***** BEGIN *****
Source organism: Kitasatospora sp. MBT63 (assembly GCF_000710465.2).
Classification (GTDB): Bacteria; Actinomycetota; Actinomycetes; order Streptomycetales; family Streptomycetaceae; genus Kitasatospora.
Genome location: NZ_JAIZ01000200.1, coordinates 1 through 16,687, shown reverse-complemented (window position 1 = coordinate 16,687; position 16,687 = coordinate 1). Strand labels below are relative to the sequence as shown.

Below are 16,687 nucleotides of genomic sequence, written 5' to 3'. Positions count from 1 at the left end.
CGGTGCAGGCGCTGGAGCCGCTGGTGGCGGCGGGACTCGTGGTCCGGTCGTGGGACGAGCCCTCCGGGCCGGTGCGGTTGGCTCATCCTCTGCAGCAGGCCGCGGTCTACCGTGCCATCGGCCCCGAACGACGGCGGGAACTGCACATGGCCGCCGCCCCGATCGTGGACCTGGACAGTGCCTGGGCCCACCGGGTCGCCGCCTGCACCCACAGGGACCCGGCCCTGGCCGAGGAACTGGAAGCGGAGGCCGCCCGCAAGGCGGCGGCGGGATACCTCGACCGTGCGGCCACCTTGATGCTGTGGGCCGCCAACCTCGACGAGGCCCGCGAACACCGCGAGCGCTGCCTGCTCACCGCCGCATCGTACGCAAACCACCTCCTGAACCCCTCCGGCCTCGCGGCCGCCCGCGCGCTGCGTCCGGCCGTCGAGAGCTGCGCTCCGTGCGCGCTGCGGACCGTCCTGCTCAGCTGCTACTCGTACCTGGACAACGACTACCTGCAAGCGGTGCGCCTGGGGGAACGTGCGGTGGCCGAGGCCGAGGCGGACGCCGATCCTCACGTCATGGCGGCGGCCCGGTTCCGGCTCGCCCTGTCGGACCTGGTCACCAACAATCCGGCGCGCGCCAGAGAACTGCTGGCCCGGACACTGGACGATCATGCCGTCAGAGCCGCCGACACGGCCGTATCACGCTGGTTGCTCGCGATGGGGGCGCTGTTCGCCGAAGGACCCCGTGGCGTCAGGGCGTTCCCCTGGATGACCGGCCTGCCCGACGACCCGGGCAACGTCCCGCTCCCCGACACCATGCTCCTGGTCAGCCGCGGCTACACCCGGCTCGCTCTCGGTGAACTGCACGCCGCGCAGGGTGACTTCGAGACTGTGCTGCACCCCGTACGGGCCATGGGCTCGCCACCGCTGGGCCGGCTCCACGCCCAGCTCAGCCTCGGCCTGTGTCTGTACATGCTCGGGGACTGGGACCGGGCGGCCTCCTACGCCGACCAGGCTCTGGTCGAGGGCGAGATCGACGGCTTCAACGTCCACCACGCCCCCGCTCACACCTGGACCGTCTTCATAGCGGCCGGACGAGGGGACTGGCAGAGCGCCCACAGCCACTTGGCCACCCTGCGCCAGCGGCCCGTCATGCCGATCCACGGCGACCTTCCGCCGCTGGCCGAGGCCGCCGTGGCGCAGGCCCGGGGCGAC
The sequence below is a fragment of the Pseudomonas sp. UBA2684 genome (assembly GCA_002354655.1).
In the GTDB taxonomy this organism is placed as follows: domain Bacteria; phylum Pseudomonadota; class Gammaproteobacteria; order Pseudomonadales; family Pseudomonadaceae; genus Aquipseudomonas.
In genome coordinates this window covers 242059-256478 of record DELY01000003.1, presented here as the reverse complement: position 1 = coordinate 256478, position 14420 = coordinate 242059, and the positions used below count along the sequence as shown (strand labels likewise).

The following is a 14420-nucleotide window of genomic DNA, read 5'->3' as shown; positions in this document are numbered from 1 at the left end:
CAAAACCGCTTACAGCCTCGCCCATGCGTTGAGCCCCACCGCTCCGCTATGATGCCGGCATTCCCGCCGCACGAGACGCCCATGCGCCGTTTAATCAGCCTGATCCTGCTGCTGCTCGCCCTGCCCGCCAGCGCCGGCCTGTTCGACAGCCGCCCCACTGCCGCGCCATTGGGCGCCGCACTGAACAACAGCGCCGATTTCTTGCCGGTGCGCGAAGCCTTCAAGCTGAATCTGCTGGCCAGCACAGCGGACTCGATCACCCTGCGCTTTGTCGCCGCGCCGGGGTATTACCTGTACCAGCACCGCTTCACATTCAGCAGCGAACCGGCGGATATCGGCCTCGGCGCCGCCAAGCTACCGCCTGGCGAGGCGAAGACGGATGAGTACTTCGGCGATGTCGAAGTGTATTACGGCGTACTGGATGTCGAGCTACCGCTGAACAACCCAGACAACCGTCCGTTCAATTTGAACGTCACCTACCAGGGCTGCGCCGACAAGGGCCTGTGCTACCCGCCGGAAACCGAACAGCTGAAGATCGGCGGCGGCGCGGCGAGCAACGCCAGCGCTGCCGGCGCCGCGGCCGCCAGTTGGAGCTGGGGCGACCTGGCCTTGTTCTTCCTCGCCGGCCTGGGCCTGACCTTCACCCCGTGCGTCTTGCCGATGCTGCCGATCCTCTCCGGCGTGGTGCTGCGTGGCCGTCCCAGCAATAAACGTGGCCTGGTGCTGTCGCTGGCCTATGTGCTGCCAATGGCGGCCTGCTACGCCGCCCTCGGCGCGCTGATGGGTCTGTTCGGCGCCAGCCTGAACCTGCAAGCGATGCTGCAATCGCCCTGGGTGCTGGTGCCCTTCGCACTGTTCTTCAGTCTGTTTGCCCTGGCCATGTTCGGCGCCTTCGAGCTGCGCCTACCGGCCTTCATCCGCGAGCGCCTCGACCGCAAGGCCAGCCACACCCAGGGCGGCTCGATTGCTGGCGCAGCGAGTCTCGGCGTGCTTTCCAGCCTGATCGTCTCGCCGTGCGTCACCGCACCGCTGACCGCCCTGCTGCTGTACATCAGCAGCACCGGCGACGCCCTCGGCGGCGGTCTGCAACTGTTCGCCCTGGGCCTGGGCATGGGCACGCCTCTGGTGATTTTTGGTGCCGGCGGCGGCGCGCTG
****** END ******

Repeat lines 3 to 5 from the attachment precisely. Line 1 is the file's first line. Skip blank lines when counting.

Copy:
Genome location: NZ_JAIZ01000200.1, coordinates 1 through 16,687, shown reverse-complemented (window position 1 = coordinate 16,687; position 16,687 = coordinate 1). Strand labels below are relative to the sequence as shown.

Below are 16,687 nucleotides of genomic sequence, written 5' to 3'. Positions count from 1 at the left end.
CGGTGCAGGCGCTGGAGCCGCTGGTGGCGGCGGGACTCGTGGTCCGGTCGTGGGACGAGCCCTCCGGGCCGGTGCGGTTGGCTCATCCTCTGCAGCAGGCCGCGGTCTACCGTGCCATCGGCCCCGAACGACGGCGGGAACTGCACATGGCCGCCGCCCCGATCGTGGACCTGGACAGTGCCTGGGCCCACCGGGTCGCCGCCTGCACCCACAGGGACCCGGCCCTGGCCGAGGAACTGGAAGCGGAGGCCGCCCGCAAGGCGGCGGCGGGATACCTCGACCGTGCGGCCACCTTGATGCTGTGGGCCGCCAACCTCGACGAGGCCCGCGAACACCGCGAGCGCTGCCTGCTCACCGCCGCATCGTACGCAAACCACCTCCTGAACCCCTCCGGCCTCGCGGCCGCCCGCGCGCTGCGTCCGGCCGTCGAGAGCTGCGCTCCGTGCGCGCTGCGGACCGTCCTGCTCAGCTGCTACTCGTACCTGGACAACGACTACCTGCAAGCGGTGCGCCTGGGGGAACGTGCGGTGGCCGAGGCCGAGGCGGACGCCGATCCTCACGTCATGGCGGCGGCCCGGTTCCGGCTCGCCCTGTCGGACCTGGTCACCAACAATCCGGCGCGCGCCAGAGAACTGCTGGCCCGGACACTGGACGATCATGCCGTCAGAGCCGCCGACACGGCCGTATCACGCTGGTTGCTCGCGATGGGGGCGCTGTTCGCCGAAGGACCCCGTGGCGTCAGGGCGTTCCCCTGGATGACCGGCCTGCCCGACGACCCGGGCAACGTCCCGCTCCCCGACACCATGCTCCTGGTCAGCCGCGGCTACACCCGGCTCGCTCTCGGTGAACTGCACGCCGCGCAGGGTGACTTCGAGACTGTGCTGCACCCCGTACGGGCCATGGGCTCGCCACCGCTGGGCCGGCTCCACGCCCAGCTCAGCCTCGGCCTGTGTCTGTACATGCTCGGGGACTGGGACCGGGCGGCCTCCTACGCCGACCAGGCTCTGGTCGAGGGCGAGATCGACGGCTTCAACGTCCACCACGCCCCCGCTCACACCTGGACCGTCTTCATAGCGGCCGGACGAGGGGACTGGCAGAGCGCCCACAGCCACTTGGCCACCCTGCGCCAGCGGCCCGTCATGCCGATCCACGGCGACCTTCCGCCGCTGGCCGAGGCCGCCGTGGCGCAGGCCCGGGGCGAC